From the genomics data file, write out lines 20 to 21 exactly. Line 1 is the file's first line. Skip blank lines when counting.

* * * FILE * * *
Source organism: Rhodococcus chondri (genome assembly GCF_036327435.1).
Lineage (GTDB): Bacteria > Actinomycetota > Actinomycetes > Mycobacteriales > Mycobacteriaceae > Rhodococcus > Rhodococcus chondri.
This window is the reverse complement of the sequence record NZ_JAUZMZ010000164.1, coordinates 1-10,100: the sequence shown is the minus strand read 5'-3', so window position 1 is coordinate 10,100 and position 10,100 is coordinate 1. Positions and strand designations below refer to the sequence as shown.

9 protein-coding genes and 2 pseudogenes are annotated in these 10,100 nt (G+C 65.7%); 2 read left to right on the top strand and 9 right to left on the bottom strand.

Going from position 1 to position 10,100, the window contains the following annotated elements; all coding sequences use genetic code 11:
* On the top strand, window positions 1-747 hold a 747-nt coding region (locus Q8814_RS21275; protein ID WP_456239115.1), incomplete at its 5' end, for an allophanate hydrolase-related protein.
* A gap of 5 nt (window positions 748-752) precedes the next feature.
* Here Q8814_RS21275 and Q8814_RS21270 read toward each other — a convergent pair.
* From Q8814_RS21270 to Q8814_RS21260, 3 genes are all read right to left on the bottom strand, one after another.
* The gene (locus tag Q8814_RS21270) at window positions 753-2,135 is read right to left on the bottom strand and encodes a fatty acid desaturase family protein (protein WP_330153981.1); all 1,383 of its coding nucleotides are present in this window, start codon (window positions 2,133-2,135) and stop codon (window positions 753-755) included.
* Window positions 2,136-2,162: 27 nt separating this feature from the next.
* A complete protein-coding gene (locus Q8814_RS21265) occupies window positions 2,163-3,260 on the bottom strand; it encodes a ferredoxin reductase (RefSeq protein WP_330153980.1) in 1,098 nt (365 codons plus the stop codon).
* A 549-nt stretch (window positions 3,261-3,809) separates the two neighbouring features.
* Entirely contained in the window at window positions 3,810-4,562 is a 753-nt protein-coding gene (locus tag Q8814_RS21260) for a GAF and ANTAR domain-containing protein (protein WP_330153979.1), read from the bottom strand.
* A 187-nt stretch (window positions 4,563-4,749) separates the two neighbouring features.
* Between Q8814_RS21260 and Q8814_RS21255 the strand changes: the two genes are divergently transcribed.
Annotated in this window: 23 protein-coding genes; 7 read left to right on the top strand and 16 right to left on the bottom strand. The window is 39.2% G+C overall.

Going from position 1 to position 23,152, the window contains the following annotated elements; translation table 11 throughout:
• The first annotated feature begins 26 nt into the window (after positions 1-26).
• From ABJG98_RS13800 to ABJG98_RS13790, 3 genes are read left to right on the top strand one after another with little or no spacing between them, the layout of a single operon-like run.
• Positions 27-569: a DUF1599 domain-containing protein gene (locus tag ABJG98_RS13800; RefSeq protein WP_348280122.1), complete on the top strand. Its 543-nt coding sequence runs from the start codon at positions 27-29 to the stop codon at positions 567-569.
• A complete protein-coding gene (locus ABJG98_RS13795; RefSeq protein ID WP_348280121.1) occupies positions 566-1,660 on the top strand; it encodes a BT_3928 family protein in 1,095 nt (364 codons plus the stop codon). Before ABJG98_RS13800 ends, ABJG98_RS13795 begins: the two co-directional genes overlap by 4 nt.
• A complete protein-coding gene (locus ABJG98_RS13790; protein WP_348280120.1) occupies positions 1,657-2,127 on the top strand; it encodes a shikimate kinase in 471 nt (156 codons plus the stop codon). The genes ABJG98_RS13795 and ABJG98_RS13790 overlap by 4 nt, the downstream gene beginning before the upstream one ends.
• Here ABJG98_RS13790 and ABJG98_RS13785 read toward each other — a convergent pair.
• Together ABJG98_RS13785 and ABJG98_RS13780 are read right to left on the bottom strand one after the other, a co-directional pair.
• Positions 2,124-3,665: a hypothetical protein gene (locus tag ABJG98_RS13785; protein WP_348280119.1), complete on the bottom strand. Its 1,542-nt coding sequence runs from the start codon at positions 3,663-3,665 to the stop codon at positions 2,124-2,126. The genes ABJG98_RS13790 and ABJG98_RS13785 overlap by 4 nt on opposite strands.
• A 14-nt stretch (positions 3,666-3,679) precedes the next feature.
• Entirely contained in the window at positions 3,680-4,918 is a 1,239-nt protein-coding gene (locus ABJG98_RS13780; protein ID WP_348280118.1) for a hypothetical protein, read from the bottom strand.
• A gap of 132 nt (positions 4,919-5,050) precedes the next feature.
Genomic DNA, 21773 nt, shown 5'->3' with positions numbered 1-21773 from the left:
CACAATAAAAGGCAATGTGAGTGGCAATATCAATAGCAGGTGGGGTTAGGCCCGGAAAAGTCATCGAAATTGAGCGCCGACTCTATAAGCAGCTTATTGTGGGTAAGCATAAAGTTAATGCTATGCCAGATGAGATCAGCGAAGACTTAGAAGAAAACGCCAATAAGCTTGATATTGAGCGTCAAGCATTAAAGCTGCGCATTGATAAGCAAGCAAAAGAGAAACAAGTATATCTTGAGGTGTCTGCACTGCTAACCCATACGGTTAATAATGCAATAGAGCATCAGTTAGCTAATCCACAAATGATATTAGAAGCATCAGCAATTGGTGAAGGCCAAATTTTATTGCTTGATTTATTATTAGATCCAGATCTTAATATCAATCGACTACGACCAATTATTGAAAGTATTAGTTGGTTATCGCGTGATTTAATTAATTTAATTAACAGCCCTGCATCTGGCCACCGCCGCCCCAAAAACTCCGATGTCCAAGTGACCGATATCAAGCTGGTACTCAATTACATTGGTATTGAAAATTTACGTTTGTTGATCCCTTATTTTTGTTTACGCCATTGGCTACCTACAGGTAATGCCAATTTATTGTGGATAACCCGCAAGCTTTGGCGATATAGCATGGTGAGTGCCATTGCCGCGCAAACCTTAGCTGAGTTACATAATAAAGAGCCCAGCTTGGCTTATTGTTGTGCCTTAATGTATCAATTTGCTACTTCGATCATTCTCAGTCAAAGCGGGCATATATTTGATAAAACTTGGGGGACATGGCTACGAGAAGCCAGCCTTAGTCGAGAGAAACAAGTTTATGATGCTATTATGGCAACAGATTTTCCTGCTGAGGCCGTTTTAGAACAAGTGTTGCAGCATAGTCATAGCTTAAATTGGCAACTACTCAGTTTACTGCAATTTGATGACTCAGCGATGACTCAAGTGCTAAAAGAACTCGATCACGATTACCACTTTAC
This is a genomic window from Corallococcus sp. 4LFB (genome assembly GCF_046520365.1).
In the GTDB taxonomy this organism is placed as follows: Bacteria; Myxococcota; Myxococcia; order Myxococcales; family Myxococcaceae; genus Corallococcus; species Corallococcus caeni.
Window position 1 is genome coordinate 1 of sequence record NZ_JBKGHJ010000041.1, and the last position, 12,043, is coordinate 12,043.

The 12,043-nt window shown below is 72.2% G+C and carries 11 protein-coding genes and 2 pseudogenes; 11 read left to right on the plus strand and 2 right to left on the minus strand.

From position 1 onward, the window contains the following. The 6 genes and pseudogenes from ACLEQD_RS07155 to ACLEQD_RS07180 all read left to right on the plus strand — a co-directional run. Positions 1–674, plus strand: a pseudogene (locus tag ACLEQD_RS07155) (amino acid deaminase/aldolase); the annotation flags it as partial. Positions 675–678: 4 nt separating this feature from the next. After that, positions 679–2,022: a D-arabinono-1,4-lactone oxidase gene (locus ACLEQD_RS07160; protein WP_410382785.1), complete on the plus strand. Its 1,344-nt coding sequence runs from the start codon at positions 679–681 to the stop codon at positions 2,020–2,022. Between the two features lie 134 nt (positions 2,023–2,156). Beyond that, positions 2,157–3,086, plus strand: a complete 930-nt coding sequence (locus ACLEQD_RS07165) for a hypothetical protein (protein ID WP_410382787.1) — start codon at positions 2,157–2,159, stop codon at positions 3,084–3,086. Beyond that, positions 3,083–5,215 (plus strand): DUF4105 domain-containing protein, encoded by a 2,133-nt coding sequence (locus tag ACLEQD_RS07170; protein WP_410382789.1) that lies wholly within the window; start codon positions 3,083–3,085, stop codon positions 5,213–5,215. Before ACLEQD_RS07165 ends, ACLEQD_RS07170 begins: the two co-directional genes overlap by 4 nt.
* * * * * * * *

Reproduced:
• From ABJG98_RS13800 to ABJG98_RS13790, 3 genes are read left to right on the top strand one after another with little or no spacing between them, the layout of a single operon-like run.
• Positions 27-569: a DUF1599 domain-containing protein gene (locus tag ABJG98_RS13800; RefSeq protein WP_348280122.1), complete on the top strand. Its 543-nt coding sequence runs from the start codon at positions 27-29 to the stop codon at positions 567-569.